Last Saturday night, the most controversial talk show host on television, Wendy Williams, opened up about her life, through a Lifetime movie and documentary. In the dramatized biopic, Cierra Payton plays Wendy as we see her go from a loudmouth disc jockey to one of the most respected Talk Show host’s on television, but the road along the way was far from smooth. The movie did not attempt to sugarcoat any aspect of Wendy’s life, opening depicting scenes of rape, drug use, and miscarriages that the Talk Show Host endured. Yet Payton’s portrayal of Williams was nothing short of stellar with her jaw-dropping yet humorous bluntness and intense fervor to be number one. Despite the hardships Williams has had to face, you never feel sorry for her, instead, Payton shows you a fearless woman, one whom life could never be destroyed, even though many tried. The movie even covered the details of her messy divorce from Kevin Hunter, William’s former manager. Although Williams and her husband divorced in front of the public eye only recently, the movie offers an intricate look at the cause of the breakup. An intimate picture is painted of Wendy and Kevin’s relationship, allowing Wendy to appear as something we rarely see her as, vulnerable. One scene, in particular, strikes a chord of empathy with audiences and that is when Keven goes to visit Wendy in the sober house after his mistress has just delivered his child. Wendy asks if it was healthy, to which he replies yes. She asks if it was a boy or a girl, and Kevin tells her it was a girl. It’s a brutal callback to earlier when Wendy was forced to deliver a still-born baby girl after fresh off a recent miscarriage. Her pain is real, her loss is real, but so is her strength.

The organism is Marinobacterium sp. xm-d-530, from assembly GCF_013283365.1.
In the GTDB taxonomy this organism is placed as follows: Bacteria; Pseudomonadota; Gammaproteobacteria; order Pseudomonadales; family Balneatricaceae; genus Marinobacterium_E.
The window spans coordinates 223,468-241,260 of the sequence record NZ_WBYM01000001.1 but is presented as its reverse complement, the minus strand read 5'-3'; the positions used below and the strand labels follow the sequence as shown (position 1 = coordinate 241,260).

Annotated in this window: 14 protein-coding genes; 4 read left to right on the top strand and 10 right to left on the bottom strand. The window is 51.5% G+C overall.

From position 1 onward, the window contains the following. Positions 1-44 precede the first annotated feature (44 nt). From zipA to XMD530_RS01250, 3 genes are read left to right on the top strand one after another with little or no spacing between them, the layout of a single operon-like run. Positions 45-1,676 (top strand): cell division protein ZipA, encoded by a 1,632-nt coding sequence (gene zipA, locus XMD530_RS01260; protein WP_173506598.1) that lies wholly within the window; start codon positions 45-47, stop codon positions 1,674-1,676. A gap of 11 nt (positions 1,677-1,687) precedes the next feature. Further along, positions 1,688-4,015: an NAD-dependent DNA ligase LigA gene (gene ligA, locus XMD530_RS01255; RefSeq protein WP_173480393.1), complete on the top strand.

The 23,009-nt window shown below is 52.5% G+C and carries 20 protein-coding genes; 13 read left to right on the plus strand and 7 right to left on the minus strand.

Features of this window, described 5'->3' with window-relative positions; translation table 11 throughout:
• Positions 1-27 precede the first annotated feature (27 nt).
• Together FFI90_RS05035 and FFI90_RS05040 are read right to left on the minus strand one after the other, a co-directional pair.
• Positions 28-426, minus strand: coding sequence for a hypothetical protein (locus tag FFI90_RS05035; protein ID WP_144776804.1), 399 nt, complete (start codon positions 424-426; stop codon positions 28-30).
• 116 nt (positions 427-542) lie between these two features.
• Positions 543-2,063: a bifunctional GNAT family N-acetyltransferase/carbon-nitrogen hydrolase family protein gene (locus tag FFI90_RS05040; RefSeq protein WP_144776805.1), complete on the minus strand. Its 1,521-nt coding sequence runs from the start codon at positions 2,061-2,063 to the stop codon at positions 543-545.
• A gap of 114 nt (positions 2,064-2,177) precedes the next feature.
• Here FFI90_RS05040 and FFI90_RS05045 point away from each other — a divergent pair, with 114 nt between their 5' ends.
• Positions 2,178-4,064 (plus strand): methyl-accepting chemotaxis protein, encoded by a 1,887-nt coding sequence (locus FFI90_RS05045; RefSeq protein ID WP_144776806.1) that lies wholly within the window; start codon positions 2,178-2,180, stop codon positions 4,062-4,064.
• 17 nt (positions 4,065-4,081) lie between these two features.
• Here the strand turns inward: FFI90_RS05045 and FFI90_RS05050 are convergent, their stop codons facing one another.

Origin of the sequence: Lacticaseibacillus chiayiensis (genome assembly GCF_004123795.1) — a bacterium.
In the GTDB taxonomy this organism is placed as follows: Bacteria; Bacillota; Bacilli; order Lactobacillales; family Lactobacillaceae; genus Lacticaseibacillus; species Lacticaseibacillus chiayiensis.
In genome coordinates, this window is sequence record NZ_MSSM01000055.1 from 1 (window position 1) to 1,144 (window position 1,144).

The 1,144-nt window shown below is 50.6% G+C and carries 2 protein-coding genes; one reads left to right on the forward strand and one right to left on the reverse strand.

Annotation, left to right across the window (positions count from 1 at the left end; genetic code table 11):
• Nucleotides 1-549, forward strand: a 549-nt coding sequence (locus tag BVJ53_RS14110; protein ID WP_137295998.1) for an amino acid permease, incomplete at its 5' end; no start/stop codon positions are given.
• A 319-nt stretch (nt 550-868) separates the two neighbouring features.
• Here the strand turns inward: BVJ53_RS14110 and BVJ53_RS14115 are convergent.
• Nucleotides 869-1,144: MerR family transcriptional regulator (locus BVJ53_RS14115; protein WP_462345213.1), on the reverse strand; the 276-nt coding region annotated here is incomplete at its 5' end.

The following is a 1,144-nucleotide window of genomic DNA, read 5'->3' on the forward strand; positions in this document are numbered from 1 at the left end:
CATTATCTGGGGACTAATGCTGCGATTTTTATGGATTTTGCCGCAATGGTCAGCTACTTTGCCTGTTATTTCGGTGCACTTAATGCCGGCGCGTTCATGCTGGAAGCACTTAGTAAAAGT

It’s no secret that Williams has undergone her fair share of scrutiny and backlash in the past. Talking about celebrities has come at a high price and has even led to the former radio personality being suspended at work. Yet over the years, this distaste for Wendy has sometimes spiraled into misogynoir rhetoric around Wendy Williams. The documentary candidly showcases this with two white radio personalities laughing and saying she looks like a monster. The outward vitriol and hate Wendy receives seem to stem from something more guttural than merely her just voicing her controversial opinions. Her loudness and refusal to abide by society’s standards of how a female radio personality should act seems to give those same men the illusion of permission to then force Williams into submission by verbal assault. Luckily for us, Williams isn’t fazed by the opinion of small-minded men, she continues being who she is and describes what she does as a talent. When push-back came, Williams pushed harder and it got her her own TV show. She didn’t have the luxury of Times Up or Me Too on her side. She didn’t have the privilege of thinness or whiteness to shelter her. She had her and she was gonna make people listen in spite of what they may have thought about her.
Wendy’s shows are filled with laughter and while now she’s reached new heights in her career, she still describes herself as just Wendy from Jersey. This is the simplicity of Wendy Williams. She doesn’t hide from us. She doesn’t lie to us. She doesn’t put on a mask. She says it like she means it and she will continue to do so for all time.